|Photo by DayofGlory|
Last evening, the Washington Post editorial board took a different view, urging county citizens to vote “Yes” on Question J. The Post editors argue that the current two-term limit, established by voters in 1992 and twice reaffirmed by them prior to this effort, was once a “useful…means to ensure infusions of new blood” in the county. But now, they claim, “the county has changed, and its rules should evolve too.” They see a county that is “more engaged than in the past” and that has elected a more capable crop of leaders.
As evidence of the county’s supposed change, the Post editors point to the recent defeat of incumbent Superior Court clerk Marilynn Bland in the Democratic primary election in June. They labeled Bland, a former two-term council member and board of education member, as “notoriously unethical” and celebrated her ouster as “the right way to set limits on elected officials.”
But by the Post’s own reporting, Bland has been a constant source of disdain and embarrassment for the county for most of her 18 years in public office. Yet, she was still easily reelected on multiple occasions to multiple offices. Indeed, she left her post as a county councilmember in 2010, only after the expiration of her second term—because of the current term limit provisions.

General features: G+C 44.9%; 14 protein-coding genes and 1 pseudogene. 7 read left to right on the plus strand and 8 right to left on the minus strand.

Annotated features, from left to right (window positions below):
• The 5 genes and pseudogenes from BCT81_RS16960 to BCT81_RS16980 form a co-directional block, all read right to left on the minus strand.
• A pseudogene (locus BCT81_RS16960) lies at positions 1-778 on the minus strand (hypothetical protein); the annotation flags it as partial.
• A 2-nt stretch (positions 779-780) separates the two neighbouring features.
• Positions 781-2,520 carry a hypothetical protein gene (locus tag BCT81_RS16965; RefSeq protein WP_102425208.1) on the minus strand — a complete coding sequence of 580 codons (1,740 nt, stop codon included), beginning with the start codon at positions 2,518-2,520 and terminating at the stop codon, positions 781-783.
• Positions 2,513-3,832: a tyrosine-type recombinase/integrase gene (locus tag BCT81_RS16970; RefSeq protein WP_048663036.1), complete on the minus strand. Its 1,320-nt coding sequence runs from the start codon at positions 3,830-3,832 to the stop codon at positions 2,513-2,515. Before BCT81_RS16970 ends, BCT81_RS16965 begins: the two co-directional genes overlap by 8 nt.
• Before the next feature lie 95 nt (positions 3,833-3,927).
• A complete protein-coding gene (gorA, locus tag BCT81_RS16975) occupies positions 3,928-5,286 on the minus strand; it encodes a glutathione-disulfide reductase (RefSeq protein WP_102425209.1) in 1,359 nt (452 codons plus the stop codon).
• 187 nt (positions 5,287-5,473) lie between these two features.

Other than the recent example with Bland, no other incumbent county elected official has been defeated at the polls in more than a generation. So it’s somewhat curious to see the Post hanging its hat on one aberrational result in a very low turnout primary election.
A few hours after the Post’s editorial endorsement, the Washington Times reported that the Question J ballot initiative is being largely funded by big developer interests. This is a particularly troublesome revelation, given the county’s long and sordid history of developer-fueled corruption, which sent the previous county executive, Jack Johnson, and his councilmember wife, Leslie Johnson, off to federal prison.
Joseph Kitchen, former president of the Prince George's Young Democrats, suggested that I and the other Question J opponents hadn't made a very convincing case against the measure, even through he too voted against Question J. Assuming that's true, I would argue that the proponents of Question J have made an even worse case for changing the status quo—especially given the Post's threadbare rationale coupled with the Times' findings regarding the heavy developer funding of this effort.
Please weigh in with your comments for or against Question J. More importantly, if you haven't already done so, please weigh in tomorrow, November 4, at the polls!